A picture of Joyce Echaquan is seen during a vigil in front of the hospital where she died in Joliette, Que. on Tuesday, September 29, 2020. THE CANADIAN PRESS/Paul Chiasson

A picture of Joyce Echaquan is seen during a vigil in front of the hospital where she died in Joliette, Que. on Tuesday, September 29, 2020. THE CANADIAN PRESS/Paul Chiasson

Advocates marking MMIW remembrance day note death of Indigenous woman in hospital

Joyce Echaquan died shortly after filming herself from her hospital bed about 70km north of Montreal

Those wondering whether Indigenous women’s rights are still being violated need only look to the death of Joyce Echaquan for their answer, advocates said Sunday as they participated in an annual vigil for missing and murdered Indigenous women and girls.

Echaquan, an Atikamekw woman, filmed hospital staff insulting her on Monday while she lay dying in her hospital bed in Joliette, Que., in what advocacy organizations said was yet another example of the sort of systemic racism that leaves the disappearances of Indigenous women and girls unsolved.

“Violence against them is still present, and last week we had yet another horrific example of this,” the Assembly of First Nations Quebec-Labrador said in a news release that renewed a call for government action to implement a national inquiry’s recommendations on the issue.

Montreal Mayor Valerie Plante, in tweets Sunday marking the day of remembrance, commended crowds of protesters who marched through her city’s downtown on Saturday to demand justice for Echaquan, a 37-year-old mother of seven.

Plante called for people to be allies of First Nations to end systemic racism and discrimination, and to commit to reconciliation.

Echaquan died shortly after filming herself from her hospital bed about 70km north of Montreal, last Monday while she was in clear distress and pleading for help.

Two nurses have since been fired, and the coroner will hold an inquest into the incident.

READ MORE: Quebec coroner’s office to launch public inquest into Joyce Echaquan’s death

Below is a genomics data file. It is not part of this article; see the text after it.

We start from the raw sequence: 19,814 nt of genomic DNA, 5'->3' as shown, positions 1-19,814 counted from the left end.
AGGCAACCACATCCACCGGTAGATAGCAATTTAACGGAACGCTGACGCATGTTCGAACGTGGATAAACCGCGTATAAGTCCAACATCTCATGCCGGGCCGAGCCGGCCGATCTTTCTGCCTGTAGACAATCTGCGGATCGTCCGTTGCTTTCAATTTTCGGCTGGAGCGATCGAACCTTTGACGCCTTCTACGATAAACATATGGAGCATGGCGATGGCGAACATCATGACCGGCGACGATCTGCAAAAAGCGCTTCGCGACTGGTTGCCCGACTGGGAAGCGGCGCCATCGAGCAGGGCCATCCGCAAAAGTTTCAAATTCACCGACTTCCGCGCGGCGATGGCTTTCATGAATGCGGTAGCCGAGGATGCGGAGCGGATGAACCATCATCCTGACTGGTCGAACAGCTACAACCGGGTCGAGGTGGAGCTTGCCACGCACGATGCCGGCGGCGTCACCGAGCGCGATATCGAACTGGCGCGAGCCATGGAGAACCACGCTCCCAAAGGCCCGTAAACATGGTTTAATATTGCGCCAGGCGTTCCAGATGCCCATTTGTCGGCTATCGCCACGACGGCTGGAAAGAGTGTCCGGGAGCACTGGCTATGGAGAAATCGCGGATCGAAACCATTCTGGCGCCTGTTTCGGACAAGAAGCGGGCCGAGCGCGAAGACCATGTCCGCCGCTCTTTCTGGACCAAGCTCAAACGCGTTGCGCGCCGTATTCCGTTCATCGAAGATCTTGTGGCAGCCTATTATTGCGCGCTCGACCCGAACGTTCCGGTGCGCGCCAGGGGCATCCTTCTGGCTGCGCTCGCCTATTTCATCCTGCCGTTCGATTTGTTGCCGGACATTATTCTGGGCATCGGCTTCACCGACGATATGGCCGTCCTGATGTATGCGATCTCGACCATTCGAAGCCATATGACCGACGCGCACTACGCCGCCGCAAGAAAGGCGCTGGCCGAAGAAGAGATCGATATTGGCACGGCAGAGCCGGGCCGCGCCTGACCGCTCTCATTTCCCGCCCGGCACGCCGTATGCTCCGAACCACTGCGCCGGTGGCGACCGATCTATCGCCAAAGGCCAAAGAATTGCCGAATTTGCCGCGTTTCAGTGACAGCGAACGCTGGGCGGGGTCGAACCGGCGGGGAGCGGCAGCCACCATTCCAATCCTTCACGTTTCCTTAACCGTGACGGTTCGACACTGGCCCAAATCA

Those participating in Sunday’s virtual Sisters in Spirit vigil lit candles to honour Indigenous women who have been murdered or gone missing.

Perry Bellegarde, national chief of the Assembly of First Nations, shared a photo of a candle, noting the significance of remembering lost women.

“I stand with the survivors, families, and all of our allies trying to push for better lives for First Nations Women,” Bellegarde wrote on Twitter.

Prime Minister Justin Trudeau also shared a message for families and victims.

“For far too long, we have failed Indigenous women and girls,” Trudeau’s Twitter statement read. “This ongoing national tragedy must end, and we won’t stop working with you until it does.”

The National Inquiry into Missing and Murdered Indigenous Women and Girls delivered its final report in June 2019. It described the tragedy as genocide, and concluded that decades of systemic racism and human rights violations played a role in the deaths and disappearances of hundreds of Indigenous women and girls.

This past June, the Liberal government delayed the intended release of its national action plan on the inquiry’s recommendations, saying the pandemic was slowing the process down.

Lorraine Whitman, president of the Native Women’s Association of Canada said while it’s disappointing that the government did not deliver the plan within one year of the national inquiry’s final report, it’s time to focus on what needs to be done to make Indigenous women safer.

Whitman shared some of the recommended measures her association submitted to Ottawa as it develops the plan. They include a new investigative unit for cold cases and a database monitoring the cases of missing and murdered Indigenous women in Canada.

“The tabling of the first version of the national action plan will not stop the violence overnight but I am confident it will start us down the road to creating a country that is a safer place for Indigenous women,” Whitman said.

The Ontario Native Women’s Association also published a report Sunday detailing its recommendations for ending the violence.